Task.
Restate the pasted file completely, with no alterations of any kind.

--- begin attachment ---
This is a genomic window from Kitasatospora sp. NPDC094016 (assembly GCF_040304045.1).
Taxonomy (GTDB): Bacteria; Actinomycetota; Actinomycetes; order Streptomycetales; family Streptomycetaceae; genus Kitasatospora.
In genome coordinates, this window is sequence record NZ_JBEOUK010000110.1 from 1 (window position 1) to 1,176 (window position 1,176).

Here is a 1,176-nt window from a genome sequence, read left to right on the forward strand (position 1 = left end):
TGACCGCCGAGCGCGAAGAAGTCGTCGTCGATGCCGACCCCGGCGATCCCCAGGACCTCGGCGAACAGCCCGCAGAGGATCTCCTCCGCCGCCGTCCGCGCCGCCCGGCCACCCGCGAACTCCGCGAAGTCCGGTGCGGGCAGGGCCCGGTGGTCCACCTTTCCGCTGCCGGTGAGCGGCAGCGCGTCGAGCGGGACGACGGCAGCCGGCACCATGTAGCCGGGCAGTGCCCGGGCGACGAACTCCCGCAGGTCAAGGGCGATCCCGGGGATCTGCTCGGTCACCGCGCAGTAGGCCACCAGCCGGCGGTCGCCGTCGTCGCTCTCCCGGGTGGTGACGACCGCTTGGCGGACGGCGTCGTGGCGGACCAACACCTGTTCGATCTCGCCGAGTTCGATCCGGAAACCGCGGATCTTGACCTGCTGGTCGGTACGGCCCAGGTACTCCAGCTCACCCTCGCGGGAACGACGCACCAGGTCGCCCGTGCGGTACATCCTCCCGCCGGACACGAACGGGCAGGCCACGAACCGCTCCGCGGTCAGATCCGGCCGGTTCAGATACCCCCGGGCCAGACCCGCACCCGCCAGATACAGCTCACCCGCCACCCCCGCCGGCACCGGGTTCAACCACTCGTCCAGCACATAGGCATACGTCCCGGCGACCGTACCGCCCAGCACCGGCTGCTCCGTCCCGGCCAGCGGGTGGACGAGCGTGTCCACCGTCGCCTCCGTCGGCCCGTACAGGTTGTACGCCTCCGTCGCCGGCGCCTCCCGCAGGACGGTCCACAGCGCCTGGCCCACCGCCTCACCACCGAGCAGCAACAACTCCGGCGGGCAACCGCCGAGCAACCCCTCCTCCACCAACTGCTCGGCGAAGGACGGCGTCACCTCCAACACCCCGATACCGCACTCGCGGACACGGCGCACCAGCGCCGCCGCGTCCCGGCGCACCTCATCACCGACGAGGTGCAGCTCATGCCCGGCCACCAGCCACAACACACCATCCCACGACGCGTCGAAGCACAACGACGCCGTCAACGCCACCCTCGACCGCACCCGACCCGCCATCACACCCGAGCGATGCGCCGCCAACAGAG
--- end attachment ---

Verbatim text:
This is a genomic window from Kitasatospora sp. NPDC094016 (assembly GCF_040304045.1).
Taxonomy (GTDB): Bacteria; Actinomycetota; Actinomycetes; order Streptomycetales; family Streptomycetaceae; genus Kitasatospora.
In genome coordinates, this window is sequence record NZ_JBEOUK010000110.1 from 1 (window position 1) to 1,176 (window position 1,176).

Here is a 1,176-nt window from a genome sequence, read left to right on the forward strand (position 1 = left end):
TGACCGCCGAGCGCGAAGAAGTCGTCGTCGATGCCGACCCCGGCGATCCCCAGGACCTCGGCGAACAGCCCGCAGAGGATCTCCTCCGCCGCCGTCCGCGCCGCCCGGCCACCCGCGAACTCCGCGAAGTCCGGTGCGGGCAGGGCCCGGTGGTCCACCTTTCCGCTGCCGGTGAGCGGCAGCGCGTCGAGCGGGACGACGGCAGCCGGCACCATGTAGCCGGGCAGTGCCCGGGCGACGAACTCCCGCAGGTCAAGGGCGATCCCGGGGATCTGCTCGGTCACCGCGCAGTAGGCCACCAGCCGGCGGTCGCCGTCGTCGCTCTCCCGGGTGGTGACGACCGCTTGGCGGACGGCGTCGTGGCGGACCAACACCTGTTCGATCTCGCCGAGTTCGATCCGGAAACCGCGGATCTTGACCTGCTGGTCGGTACGGCCCAGGTACTCCAGCTCACCCTCGCGGGAACGACGCACCAGGTCGCCCGTGCGGTACATCCTCCCGCCGGACACGAACGGGCAGGCCACGAACCGCTCCGCGGTCAGATCCGGCCGGTTCAGATACCCCCGGGCCAGACCCGCACCCGCCAGATACAGCTCACCCGCCACCCCCGCCGGCACCGGGTTCAACCACTCGTCCAGCACATAGGCATACGTCCCGGCGACCGTACCGCCCAGCACCGGCTGCTCCGTCCCGGCCAGCGGGTGGACGAGCGTGTCCACCGTCGCCTCCGTCGGCCCGTACAGGTTGTACGCCTCCGTCGCCGGCGCCTCCCGCAGGACGGTCCACAGCGCCTGGCCCACCGCCTCACCACCGAGCAGCAACAACTCCGGCGGGCAACCGCCGAGCAACCCCTCCTCCACCAACTGCTCGGCGAAGGACGGCGTCACCTCCAACACCCCGATACCGCACTCGCGGACACGGCGCACCAGCGCCGCCGCGTCCCGGCGCACCTCATCACCGACGAGGTGCAGCTCATGCCCGGCCACCAGCCACAACACACCATCCCACGACGCGTCGAAGCACAACGACGCCGTCAACGCCACCCTCGACCGCACCCGACCCGCCATCACACCCGAGCGATGCGCCGCCAACAGAG